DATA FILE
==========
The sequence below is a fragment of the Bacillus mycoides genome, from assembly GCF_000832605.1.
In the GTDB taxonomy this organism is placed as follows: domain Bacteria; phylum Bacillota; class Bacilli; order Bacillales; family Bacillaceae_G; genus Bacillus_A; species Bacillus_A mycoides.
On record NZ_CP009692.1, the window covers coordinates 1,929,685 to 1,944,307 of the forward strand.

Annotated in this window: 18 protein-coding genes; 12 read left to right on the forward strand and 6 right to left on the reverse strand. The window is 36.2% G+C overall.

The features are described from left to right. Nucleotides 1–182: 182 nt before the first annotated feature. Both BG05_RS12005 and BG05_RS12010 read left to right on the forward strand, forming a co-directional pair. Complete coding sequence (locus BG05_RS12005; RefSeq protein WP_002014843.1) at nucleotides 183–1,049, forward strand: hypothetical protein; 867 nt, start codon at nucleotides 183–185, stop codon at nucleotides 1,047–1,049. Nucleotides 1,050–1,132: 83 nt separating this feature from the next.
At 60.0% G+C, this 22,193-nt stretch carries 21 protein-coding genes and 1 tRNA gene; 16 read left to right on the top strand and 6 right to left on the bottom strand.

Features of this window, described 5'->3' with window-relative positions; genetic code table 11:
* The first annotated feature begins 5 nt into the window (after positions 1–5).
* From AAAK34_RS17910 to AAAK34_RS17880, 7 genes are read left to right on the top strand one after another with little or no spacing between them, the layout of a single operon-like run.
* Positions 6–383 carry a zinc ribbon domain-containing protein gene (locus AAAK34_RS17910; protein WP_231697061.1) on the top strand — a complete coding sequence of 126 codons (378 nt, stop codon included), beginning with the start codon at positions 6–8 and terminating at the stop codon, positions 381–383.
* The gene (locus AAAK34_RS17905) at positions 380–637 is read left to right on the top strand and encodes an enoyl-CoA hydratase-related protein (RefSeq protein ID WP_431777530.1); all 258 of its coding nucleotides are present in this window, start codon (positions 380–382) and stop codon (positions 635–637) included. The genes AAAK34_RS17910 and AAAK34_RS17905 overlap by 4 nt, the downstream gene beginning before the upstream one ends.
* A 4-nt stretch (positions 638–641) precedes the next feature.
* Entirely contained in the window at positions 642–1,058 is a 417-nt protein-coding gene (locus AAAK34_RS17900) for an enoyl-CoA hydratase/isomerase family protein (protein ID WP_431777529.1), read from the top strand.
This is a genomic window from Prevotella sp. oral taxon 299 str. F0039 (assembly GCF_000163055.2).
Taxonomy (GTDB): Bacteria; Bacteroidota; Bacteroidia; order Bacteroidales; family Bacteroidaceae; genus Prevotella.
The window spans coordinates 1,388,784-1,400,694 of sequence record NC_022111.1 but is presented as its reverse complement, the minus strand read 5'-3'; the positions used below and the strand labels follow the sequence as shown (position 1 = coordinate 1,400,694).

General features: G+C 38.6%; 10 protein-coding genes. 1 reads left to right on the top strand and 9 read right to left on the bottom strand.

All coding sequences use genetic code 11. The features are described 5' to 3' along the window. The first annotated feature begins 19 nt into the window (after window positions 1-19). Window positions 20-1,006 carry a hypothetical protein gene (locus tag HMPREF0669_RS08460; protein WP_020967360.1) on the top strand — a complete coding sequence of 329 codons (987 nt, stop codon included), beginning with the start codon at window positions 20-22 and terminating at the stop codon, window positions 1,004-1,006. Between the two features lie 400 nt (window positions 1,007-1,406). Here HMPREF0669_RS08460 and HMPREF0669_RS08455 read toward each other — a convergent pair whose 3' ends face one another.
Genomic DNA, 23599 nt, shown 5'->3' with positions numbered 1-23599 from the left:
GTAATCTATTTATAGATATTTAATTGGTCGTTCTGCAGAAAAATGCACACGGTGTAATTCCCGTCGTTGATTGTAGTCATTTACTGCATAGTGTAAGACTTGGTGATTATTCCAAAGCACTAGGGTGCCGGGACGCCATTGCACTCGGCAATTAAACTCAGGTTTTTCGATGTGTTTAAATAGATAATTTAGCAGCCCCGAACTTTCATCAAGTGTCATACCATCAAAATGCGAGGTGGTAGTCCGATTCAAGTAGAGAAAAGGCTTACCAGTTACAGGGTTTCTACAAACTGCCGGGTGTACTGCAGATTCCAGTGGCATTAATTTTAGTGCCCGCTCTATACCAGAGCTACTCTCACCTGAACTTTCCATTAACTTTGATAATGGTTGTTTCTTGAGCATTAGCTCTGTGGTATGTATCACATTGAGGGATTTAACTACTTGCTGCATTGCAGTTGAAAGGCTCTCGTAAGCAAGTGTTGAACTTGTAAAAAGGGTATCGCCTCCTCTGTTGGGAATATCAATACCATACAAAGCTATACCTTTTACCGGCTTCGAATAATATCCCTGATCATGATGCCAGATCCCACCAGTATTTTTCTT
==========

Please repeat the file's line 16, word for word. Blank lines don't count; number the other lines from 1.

The window spans coordinates 1,388,784-1,400,694 of sequence record NC_022111.1 but is presented as its reverse complement, the minus strand read 5'-3'; the positions used below and the strand labels follow the sequence as shown (position 1 = coordinate 1,400,694).